The decision was announced following consultation with employees in the Barker’s Pool store which has been closed since the beginning of Lockdown 3.0 in January.
A spokeswoman said they would talk to each of the 299 workers about redeployment.
Patrick Duffy, head of the Sheffield branch, said: “John Lewis holds a special place in my and many peoples' hearts in Sheffield, so confirmation of our closure is very sad for the city, our Partners and our customers.
“It has been a great honour to be a part of a wonderfully dedicated team, who are so proud of the long and valued legacy of service we’ve held in Sheffield. I want to thank current and former Partners for all their hard work over the years - and for the memories that we have shared together.
“I also want to thank our customers for their loyalty, the joy they’ve brought to our shop and for the support they have shown for us in these past few months - we are very grateful and have been truly overwhelmed.”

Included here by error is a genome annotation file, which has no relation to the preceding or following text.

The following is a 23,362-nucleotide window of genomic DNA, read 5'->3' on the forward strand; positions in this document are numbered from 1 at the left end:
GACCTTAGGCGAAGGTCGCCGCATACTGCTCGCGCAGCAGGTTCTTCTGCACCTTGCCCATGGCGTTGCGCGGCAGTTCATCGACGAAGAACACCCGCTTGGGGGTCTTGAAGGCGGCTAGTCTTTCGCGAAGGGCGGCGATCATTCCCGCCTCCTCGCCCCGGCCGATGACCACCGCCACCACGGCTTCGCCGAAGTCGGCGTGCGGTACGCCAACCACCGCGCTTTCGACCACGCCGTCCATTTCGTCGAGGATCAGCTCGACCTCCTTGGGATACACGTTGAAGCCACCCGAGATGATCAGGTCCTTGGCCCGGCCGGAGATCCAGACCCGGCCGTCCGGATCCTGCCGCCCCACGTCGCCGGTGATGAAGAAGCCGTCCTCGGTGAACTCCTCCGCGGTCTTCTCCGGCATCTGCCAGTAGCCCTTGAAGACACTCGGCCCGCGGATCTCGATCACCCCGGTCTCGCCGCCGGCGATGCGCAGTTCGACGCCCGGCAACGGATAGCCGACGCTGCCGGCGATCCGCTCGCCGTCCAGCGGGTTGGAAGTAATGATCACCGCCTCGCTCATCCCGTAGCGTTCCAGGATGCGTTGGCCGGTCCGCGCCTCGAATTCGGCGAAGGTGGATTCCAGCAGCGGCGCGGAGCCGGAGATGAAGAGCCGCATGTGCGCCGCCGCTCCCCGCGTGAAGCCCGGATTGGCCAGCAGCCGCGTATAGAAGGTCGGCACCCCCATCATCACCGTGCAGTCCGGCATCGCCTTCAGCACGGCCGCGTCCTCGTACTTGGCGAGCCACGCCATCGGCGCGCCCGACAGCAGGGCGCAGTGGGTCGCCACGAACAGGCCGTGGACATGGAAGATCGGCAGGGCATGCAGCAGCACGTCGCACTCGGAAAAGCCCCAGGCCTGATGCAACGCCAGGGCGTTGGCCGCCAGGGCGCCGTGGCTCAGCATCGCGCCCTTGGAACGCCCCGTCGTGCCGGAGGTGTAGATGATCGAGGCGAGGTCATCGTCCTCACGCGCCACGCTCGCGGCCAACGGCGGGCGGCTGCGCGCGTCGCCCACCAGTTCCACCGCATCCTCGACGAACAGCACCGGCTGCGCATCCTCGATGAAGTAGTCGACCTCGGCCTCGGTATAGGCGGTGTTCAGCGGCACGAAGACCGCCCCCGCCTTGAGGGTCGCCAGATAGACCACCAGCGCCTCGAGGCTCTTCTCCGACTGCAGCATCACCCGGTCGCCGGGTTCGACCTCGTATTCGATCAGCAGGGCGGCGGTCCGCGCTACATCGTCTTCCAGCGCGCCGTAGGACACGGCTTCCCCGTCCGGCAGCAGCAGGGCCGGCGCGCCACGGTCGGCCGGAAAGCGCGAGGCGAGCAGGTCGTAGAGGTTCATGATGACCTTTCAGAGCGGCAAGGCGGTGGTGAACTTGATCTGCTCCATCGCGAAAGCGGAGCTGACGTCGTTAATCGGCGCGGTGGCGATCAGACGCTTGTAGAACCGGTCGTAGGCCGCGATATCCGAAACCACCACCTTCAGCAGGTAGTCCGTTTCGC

The news comes as John Lewis continues to negotiate with Sheffield City Council over how much to pay for breaking its 20-year lease, signed in August last year.
Sheffield City Council spent years ‘bending over backwards’ to get the company to stay, culminating in the authority spending £3.4m buying John Lewis out of its lease and renting the building back on a much-reduced rate based on turnover.
But in March, the retailer said it did not plan to reopen the Barker’s Pool shop after lockdown. It was one of eight the firm said it ‘could not profitably sustain’.
More than 20,000 people signed a petition opposing the proposal.
In April, Sheffield MP Paul Blomfield met John Lewis bosses and said he did not understand why the company was closing.
He said then: “They said it was profitable when the firm signed the new deal with the council last summer but they were unable to say what had changed since then.
“They anticipated trade would not come back and there would be a permanent shift to online shopping. But they are making assumptions during a pandemic. It would have made sense to test them by reopening for a trial period.”